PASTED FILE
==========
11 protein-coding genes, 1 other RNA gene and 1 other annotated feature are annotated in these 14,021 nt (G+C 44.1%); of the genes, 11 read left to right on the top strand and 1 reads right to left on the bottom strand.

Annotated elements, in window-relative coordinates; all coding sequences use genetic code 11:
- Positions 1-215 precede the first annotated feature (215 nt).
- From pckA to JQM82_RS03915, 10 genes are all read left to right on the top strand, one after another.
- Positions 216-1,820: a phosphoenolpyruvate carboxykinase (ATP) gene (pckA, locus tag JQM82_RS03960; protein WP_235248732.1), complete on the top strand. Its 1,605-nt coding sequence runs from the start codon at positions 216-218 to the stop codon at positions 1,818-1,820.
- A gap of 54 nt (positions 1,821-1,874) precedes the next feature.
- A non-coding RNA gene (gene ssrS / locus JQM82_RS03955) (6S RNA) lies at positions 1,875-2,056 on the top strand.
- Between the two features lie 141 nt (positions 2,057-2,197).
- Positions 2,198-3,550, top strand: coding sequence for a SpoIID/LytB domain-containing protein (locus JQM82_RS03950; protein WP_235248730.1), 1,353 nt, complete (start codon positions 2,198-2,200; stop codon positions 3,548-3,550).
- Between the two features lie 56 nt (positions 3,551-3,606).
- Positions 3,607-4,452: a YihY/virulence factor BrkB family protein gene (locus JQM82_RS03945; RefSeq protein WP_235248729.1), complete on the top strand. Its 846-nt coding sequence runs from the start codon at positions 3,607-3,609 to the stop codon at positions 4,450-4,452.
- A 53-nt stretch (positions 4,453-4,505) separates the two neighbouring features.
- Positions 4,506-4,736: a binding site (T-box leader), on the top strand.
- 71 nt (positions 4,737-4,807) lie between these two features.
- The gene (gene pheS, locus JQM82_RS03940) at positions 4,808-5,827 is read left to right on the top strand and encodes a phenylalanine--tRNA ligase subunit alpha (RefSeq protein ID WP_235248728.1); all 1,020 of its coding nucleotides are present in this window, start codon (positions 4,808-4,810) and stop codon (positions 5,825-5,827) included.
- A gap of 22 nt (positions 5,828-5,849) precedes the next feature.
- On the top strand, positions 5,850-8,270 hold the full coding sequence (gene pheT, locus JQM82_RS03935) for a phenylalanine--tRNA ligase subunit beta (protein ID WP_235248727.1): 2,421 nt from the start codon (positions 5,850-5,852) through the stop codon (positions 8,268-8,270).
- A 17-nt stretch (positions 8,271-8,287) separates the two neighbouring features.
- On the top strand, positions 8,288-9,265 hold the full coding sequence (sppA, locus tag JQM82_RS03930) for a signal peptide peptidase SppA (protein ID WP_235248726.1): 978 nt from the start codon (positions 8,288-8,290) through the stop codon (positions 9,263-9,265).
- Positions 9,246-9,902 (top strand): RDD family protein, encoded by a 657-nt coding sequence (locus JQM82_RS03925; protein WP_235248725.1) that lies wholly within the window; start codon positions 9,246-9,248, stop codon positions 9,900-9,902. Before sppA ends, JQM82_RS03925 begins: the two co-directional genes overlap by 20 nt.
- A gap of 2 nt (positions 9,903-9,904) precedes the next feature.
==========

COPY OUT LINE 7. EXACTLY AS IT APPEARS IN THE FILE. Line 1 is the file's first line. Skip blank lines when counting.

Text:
- A non-coding RNA gene (gene ssrS / locus JQM82_RS03955) (6S RNA) lies at positions 1,875-2,056 on the top strand.